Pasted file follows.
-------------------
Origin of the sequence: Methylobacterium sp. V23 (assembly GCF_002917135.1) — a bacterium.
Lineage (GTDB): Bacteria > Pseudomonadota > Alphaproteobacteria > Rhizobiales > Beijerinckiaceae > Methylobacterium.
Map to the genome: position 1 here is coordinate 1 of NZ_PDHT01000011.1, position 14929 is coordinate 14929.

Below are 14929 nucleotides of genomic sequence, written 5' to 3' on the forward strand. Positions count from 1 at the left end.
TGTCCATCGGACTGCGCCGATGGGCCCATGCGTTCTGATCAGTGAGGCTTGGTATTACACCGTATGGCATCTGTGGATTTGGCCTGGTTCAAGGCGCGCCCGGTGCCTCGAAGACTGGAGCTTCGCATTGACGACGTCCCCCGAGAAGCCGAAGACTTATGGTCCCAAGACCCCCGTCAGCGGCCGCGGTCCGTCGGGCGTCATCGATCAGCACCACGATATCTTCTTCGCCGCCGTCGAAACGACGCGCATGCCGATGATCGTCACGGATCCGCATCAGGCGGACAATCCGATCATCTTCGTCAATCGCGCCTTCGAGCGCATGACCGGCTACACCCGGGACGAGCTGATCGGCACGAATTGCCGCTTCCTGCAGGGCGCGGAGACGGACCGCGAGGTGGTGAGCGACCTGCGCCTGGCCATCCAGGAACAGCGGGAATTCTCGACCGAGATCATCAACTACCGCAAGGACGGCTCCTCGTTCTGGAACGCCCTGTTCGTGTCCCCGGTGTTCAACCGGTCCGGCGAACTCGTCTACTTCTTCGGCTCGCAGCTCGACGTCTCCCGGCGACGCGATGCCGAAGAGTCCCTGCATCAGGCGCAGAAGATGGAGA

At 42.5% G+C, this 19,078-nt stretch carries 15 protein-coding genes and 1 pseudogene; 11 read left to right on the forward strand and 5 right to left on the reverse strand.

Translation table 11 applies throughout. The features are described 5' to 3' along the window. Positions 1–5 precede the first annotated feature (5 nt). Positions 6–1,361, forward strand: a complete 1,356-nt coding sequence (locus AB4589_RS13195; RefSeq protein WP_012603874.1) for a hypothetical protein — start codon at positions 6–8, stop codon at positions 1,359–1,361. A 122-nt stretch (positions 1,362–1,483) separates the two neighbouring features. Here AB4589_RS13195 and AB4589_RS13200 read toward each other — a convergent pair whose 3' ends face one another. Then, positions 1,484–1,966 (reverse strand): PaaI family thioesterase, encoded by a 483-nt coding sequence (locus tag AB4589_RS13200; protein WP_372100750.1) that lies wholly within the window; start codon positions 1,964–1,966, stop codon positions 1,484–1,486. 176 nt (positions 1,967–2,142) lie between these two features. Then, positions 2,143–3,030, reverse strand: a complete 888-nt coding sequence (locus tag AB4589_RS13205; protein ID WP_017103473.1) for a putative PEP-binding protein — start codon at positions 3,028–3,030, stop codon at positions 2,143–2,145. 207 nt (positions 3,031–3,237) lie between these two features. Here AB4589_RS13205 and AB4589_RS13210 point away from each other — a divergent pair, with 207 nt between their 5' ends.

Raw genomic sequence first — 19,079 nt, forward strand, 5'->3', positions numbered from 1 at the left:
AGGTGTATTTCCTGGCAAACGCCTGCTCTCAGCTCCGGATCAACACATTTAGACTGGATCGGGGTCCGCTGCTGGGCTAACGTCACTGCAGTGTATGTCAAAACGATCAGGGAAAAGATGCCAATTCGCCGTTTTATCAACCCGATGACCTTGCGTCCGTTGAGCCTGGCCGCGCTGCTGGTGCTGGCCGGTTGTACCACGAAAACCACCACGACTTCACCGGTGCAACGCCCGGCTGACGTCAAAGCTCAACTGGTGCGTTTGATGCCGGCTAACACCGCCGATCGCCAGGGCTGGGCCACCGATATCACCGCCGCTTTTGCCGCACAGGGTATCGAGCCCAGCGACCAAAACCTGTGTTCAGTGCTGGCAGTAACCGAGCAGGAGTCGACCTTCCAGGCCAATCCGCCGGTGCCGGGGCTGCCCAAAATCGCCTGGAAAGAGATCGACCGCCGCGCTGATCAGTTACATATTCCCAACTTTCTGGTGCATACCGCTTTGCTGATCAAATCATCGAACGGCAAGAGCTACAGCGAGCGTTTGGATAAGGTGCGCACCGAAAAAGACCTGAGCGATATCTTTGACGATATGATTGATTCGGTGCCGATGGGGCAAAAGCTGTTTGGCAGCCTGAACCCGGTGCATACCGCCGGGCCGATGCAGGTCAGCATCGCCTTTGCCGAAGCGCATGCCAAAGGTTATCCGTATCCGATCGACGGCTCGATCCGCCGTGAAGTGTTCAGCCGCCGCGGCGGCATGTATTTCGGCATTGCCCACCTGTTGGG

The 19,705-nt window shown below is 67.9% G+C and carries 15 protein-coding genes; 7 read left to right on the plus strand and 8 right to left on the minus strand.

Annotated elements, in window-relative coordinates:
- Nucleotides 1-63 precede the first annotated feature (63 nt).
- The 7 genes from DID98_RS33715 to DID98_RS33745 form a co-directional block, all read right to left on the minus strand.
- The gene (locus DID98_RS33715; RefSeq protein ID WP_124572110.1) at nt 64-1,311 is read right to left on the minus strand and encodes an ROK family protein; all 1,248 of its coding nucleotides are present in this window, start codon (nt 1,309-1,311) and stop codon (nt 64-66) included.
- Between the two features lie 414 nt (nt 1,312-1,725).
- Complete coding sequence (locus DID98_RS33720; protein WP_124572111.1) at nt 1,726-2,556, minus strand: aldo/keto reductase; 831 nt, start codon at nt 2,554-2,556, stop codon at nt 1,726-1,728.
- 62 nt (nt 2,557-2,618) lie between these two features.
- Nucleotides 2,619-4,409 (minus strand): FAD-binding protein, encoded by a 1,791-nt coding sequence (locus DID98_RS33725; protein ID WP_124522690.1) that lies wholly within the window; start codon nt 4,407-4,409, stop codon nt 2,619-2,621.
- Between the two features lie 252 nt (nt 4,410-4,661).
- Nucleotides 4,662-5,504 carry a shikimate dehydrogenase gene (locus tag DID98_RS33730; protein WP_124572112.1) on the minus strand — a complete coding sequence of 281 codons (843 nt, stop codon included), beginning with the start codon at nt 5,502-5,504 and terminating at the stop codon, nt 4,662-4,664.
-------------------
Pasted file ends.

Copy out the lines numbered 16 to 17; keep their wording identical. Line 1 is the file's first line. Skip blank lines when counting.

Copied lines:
- Complete coding sequence (locus DID98_RS33720; protein WP_124572111.1) at nt 1,726-2,556, minus strand: aldo/keto reductase; 831 nt, start codon at nt 2,554-2,556, stop codon at nt 1,726-1,728.
- 62 nt (nt 2,557-2,618) lie between these two features.